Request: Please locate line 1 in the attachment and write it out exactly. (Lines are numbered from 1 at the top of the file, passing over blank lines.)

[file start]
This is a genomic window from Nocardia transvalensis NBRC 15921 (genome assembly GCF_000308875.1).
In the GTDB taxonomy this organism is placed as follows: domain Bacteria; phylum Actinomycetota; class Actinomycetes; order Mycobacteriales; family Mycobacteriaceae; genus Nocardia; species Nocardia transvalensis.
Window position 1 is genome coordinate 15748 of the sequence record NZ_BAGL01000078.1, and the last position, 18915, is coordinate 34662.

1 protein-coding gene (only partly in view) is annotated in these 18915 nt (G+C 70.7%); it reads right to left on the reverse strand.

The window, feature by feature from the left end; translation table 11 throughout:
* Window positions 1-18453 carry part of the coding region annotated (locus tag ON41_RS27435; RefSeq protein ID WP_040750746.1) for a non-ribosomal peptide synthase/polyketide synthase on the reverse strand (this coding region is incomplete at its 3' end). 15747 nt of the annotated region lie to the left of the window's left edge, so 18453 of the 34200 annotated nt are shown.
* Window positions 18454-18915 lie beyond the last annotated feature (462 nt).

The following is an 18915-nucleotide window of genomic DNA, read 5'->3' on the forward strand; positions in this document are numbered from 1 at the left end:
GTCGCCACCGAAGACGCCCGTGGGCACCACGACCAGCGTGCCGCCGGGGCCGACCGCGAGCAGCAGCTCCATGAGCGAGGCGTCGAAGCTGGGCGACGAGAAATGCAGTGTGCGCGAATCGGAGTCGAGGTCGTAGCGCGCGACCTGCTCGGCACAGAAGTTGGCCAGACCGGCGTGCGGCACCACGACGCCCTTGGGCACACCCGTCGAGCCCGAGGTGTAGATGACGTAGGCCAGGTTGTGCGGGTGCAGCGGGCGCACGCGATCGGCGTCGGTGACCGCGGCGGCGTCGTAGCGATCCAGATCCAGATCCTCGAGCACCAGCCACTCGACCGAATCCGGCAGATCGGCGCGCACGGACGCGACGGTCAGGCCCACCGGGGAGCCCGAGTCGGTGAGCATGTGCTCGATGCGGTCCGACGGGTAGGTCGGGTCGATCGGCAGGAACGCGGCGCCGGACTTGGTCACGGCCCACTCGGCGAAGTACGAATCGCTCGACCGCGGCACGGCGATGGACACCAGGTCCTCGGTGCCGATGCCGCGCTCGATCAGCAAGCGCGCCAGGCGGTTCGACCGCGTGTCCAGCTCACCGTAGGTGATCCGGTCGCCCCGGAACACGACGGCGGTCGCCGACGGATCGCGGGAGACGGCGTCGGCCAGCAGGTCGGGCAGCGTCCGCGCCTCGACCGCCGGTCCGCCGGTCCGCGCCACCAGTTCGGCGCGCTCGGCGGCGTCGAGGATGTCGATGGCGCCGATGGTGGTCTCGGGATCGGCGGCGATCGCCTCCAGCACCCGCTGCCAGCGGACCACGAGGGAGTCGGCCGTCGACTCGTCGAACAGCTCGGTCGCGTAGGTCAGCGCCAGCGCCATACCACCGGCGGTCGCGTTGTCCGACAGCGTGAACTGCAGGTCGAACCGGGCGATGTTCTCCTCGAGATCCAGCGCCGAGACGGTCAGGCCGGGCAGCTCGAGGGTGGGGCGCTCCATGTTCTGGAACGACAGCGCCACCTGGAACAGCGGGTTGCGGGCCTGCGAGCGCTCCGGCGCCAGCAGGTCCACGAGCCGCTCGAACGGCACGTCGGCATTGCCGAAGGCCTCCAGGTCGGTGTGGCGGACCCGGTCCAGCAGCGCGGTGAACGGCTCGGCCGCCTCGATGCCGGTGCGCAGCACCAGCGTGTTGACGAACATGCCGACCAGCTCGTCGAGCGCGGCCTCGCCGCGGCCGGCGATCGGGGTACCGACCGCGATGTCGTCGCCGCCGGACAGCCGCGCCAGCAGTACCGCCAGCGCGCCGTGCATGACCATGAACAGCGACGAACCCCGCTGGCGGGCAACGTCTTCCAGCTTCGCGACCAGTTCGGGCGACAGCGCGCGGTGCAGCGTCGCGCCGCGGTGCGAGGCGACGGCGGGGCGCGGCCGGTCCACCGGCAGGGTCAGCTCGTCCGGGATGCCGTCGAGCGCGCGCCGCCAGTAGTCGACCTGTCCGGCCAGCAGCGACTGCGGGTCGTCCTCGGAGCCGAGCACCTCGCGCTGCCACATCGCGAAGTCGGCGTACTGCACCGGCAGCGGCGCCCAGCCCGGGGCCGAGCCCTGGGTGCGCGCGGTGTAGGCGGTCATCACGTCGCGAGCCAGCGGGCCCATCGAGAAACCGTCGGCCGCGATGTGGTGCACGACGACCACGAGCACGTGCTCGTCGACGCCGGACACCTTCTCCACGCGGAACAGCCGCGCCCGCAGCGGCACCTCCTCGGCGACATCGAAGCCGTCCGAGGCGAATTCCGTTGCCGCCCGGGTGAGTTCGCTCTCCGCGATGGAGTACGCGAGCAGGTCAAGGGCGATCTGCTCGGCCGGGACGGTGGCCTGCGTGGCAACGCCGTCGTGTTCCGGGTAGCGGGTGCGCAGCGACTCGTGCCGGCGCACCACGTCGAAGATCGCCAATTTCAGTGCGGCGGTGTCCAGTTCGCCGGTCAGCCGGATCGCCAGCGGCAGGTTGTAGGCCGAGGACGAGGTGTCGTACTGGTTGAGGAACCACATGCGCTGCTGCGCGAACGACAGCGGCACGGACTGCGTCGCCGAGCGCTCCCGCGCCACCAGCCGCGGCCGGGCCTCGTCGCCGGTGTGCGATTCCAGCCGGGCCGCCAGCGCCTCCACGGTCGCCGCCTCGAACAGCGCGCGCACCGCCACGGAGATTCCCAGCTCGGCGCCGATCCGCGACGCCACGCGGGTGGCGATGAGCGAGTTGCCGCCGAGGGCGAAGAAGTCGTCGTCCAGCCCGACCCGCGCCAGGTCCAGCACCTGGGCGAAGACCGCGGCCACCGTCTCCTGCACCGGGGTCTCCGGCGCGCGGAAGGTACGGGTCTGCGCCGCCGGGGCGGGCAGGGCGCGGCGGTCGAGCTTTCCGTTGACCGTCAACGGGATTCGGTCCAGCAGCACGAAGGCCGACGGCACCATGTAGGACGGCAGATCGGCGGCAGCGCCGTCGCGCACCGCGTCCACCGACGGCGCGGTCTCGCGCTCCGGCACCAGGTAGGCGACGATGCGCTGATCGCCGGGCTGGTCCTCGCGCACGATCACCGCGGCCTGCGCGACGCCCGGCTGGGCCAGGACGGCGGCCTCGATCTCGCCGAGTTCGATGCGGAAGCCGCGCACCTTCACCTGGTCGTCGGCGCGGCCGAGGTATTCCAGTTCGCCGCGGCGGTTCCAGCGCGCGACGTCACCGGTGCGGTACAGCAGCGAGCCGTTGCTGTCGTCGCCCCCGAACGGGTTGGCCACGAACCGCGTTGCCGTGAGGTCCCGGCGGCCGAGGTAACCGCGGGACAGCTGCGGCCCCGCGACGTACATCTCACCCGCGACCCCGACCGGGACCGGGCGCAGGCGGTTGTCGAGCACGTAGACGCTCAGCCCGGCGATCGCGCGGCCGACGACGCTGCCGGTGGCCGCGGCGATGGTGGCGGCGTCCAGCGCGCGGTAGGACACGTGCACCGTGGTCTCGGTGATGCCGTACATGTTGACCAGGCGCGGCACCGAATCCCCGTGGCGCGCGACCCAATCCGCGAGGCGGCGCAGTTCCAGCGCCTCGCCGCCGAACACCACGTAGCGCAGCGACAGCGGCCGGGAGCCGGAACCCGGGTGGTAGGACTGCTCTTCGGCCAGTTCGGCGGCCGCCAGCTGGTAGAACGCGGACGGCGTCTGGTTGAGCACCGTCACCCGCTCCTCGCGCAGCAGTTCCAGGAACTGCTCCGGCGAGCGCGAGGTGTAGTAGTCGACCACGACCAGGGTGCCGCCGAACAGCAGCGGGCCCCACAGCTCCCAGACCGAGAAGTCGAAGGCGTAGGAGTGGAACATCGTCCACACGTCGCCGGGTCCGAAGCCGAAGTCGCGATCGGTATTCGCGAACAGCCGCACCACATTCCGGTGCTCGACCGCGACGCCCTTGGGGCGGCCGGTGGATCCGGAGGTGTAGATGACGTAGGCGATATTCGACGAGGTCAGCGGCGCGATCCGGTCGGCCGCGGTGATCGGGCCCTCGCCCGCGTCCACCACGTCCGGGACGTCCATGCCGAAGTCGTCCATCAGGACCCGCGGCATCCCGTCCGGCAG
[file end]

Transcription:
This is a genomic window from Nocardia transvalensis NBRC 15921 (genome assembly GCF_000308875.1).